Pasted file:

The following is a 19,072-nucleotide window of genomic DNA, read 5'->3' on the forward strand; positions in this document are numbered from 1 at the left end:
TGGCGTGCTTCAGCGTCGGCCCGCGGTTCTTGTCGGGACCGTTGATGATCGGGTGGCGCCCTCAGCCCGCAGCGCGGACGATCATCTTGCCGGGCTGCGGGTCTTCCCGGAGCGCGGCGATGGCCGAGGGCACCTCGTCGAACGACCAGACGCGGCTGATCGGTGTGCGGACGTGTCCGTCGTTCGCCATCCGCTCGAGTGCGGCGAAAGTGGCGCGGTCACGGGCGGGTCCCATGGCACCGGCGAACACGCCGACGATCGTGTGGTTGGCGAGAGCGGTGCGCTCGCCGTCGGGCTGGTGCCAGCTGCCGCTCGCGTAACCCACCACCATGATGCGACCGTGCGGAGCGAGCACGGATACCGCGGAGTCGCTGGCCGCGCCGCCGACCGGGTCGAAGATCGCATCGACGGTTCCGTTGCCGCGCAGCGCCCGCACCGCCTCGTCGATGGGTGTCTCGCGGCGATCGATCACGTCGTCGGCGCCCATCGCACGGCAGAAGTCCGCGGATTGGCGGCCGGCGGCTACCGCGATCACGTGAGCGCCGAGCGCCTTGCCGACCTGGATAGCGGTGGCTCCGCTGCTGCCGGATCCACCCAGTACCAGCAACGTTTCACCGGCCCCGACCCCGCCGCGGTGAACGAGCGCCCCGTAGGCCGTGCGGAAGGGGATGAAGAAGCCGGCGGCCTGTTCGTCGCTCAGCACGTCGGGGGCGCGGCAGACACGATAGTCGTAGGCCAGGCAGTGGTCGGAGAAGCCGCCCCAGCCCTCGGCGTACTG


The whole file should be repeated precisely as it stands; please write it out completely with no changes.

The following is a 19,072-nucleotide window of genomic DNA, read 5'->3' on the forward strand; positions in this document are numbered from 1 at the left end:
TGGCGTGCTTCAGCGTCGGCCCGCGGTTCTTGTCGGGACCGTTGATGATCGGGTGGCGCCCTCAGCCCGCAGCGCGGACGATCATCTTGCCGGGCTGCGGGTCTTCCCGGAGCGCGGCGATGGCCGAGGGCACCTCGTCGAACGACCAGACGCGGCTGATCGGTGTGCGGACGTGTCCGTCGTTCGCCATCCGCTCGAGTGCGGCGAAAGTGGCGCGGTCACGGGCGGGTCCCATGGCACCGGCGAACACGCCGACGATCGTGTGGTTGGCGAGAGCGGTGCGCTCGCCGTCGGGCTGGTGCCAGCTGCCGCTCGCGTAACCCACCACCATGATGCGACCGTGCGGAGCGAGCACGGATACCGCGGAGTCGCTGGCCGCGCCGCCGACCGGGTCGAAGATCGCATCGACGGTTCCGTTGCCGCGCAGCGCCCGCACCGCCTCGTCGATGGGTGTCTCGCGGCGATCGATCACGTCGTCGGCGCCCATCGCACGGCAGAAGTCCGCGGATTGGCGGCCGGCGGCTACCGCGATCACGTGAGCGCCGAGCGCCTTGCCGACCTGGATAGCGGTGGCTCCGCTGCTGCCGGATCCACCCAGTACCAGCAACGTTTCACCGGCCCCGACCCCGCCGCGGTGAACGAGCGCCCCGTAGGCCGTGCGGAAGGGGATGAAGAAGCCGGCGGCCTGTTCGTCGCTCAGCACGTCGGGGGCGCGGCAGACACGATAGTCGTAGGCCAGGCAGTGGTCGGAGAAGCCGCCCCAGCCCTCGGCGTACTG